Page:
Rare Supernova Recalls Missing Remnants Mystery
by Brian Thomas, M.S. *
Astronomers have found "the supernova of a generation," according to University of California's Joshua Bloom.1 Sequential photographs show the star rapidly increasing in brightness as the supernova progresses. If standard models are correct, it should soon produce a vast cloud or nebula surrounding a small, dense neutron star.
The cosmic explosion is igniting tremendous excitement in the astronomical community, but it also brings to mind a longtime mystery—the missing remains of all the other supernovas that should have occurred by now if the universe is billions of years old.
The supernova was named PTF 11kly, and it is located in the beautiful spiral Pinwheel Galaxy about 21 million light-years from earth. It's the first to be detected so close to the initial moment of explosion, and Berkeley Laboratory senior scientist Peter Nugent said that it "is getting brighter by the minute."1 It should soon become visible in the night sky just with binoculars.
Researchers discovered PTF 11kly with a telescope at Palomar Observatory in California and with the aid of a Department of Energy-funded supercomputer programmed to spot transient stellar events. Andrew Howell of University of California Santa Barbara/Las Cumbres Global Telescope Network said that through this event, "We are finding new clues to solving the mystery of the origin of these supernovae that has perplexed us for 70 years."1
Whether Howell would refer to it or not, one such mystery is the conspicuous absence of dust cloud remnants from the supernovas that should have occurred throughout the supposed billions of years of cosmic history. Astrophysicist D. Russell Humphreys summarized the mystery in 2005:
According to astronomical observations, galaxies like our own experience about one supernova (a violently-exploding star) every 25 years. The gas and dust remnants from such explosions (like the Crab Nebula) expand outward rapidly and should remain visible for over a million years. Yet the nearby parts of our galaxy in which we could observe such gas and dust shells contain only about 200 supernova remnants. That number is consistent with only about 7,000 years' worth of supernovas.2, 3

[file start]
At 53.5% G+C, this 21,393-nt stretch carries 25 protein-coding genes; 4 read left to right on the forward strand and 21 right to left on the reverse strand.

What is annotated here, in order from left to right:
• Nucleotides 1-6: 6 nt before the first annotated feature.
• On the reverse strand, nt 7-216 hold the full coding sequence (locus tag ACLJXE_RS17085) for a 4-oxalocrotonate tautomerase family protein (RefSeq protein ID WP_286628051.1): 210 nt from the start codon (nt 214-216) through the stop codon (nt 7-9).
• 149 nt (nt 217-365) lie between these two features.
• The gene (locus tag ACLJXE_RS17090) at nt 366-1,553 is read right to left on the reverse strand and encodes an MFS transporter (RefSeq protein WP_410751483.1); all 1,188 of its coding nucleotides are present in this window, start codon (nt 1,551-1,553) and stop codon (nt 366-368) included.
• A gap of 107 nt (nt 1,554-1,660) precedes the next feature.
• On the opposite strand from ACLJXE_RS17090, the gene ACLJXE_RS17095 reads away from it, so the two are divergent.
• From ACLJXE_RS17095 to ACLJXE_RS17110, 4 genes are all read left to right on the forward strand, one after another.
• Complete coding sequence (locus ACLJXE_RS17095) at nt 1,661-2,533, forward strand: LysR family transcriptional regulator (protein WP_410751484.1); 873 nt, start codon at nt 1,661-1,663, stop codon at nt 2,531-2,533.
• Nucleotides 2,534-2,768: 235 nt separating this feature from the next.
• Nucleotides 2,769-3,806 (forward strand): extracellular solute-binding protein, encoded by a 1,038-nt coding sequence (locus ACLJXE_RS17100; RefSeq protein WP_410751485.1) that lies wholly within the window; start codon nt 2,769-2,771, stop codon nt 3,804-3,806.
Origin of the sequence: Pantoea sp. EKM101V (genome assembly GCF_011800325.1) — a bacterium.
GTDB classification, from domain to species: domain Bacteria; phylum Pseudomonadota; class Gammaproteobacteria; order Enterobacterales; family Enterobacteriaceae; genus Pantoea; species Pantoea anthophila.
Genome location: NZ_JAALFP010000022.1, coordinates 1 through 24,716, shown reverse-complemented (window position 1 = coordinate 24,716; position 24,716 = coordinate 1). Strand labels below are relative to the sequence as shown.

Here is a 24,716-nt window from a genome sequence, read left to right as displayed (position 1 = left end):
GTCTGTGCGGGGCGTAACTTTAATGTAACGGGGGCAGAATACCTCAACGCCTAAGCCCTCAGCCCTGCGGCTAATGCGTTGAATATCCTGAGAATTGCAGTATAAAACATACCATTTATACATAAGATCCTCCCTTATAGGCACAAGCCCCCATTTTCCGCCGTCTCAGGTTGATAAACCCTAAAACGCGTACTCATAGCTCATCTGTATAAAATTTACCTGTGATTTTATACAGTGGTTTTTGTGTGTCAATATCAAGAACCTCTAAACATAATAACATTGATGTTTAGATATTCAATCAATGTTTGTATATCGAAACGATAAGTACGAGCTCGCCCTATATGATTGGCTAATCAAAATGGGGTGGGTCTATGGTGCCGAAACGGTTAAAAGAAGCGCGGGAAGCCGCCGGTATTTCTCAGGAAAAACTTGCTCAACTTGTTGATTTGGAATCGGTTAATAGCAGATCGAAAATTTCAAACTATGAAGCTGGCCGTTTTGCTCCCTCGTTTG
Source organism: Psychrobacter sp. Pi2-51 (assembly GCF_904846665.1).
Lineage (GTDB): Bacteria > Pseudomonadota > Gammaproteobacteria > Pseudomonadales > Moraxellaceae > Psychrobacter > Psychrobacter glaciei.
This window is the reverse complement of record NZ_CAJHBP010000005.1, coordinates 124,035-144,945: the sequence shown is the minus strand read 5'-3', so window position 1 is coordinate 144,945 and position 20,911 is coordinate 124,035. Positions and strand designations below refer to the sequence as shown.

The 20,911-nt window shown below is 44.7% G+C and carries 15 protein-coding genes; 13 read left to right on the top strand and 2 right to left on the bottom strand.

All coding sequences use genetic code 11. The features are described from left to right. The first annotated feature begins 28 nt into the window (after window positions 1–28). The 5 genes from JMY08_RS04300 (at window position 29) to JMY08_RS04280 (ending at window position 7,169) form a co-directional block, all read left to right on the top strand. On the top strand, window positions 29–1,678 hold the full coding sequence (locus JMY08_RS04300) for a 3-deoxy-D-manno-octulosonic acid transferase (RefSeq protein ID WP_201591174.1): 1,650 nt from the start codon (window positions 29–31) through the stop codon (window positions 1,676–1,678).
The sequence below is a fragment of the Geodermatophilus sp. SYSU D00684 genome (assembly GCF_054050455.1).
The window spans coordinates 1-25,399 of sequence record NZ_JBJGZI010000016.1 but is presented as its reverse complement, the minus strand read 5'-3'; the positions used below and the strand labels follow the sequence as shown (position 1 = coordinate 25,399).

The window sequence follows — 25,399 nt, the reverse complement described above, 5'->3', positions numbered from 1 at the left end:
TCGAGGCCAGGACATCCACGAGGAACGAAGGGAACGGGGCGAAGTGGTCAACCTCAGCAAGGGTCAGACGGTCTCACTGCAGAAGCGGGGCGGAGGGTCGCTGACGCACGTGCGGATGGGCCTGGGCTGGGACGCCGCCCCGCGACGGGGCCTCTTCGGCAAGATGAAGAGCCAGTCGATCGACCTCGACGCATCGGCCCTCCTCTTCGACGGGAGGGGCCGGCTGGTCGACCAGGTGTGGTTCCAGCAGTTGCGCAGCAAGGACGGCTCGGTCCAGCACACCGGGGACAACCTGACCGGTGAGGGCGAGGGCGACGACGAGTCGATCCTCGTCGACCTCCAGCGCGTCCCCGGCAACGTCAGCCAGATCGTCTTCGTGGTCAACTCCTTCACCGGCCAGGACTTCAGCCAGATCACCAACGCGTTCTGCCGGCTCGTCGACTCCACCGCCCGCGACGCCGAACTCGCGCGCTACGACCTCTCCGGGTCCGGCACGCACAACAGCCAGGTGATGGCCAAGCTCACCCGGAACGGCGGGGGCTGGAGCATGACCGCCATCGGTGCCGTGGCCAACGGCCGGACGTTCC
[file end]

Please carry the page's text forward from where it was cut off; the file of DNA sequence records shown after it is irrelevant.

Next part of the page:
The problem of missing supernova dust clouds is only one of the nine astronomical observations that University of South Carolina astronomer Danny Falkner cited in 1998 as directly contradicting the millions of years of stellar history claimed by most astronomers.4
The unprecedented opportunity to observe PTF 11kly this close to its earliest stages may answer some—in addition to raising new—questions about the causes and effects of a supernova. But it also serves as a reminder that there are only thousands, not millions, of years' worth of supernova remnants in the universe.
Standard evolutionary cosmologies might try to explain these data by invoking supernova occurrence rates that are orders of magnitude slower than what is observed, or by imagining some kind of supernova remnant vacuum. All these problems disappear, however, in the context of a universe that is thousands of years old, in accord with the creation model.
- Vu, L. Berkeley Scientists Discover an "Instant Cosmic Classic" Supernova. Lawrence Berkeley National Laboratory news release. Posted on newscenter.lbl.gov August 25, 2011, accessed August 26, 2011.
- Humphreys, D. R. 2005. Evidence for a Young World. Acts & Facts. 34 (6). Emphasis in original.
- See also Sarfati, J. 1997. Exploding stars point to a young universe. Creation. 19 (3): 46-48; and Clark, D. H. and J. L. Caswell. 1976. A study of galactic supernova remnants, based on Molonglo-Parkes observational data. Royal Astronomical Society, Monthly Notices. 174: 267-305.
- Faulkner, D. 1998. The Current State of Creation Astronomy. Proceedings of the Fourth International Conference on Creationism. Pittsburgh, PA: Creation Science Fellowship.
Image credit: NASA/ESA/R. Sankrit and W. Blair (Johns Hopkins University)
* Mr. Thomas is Science Writer at the Institute for Creation Research.
Article posted on September 6, 2011.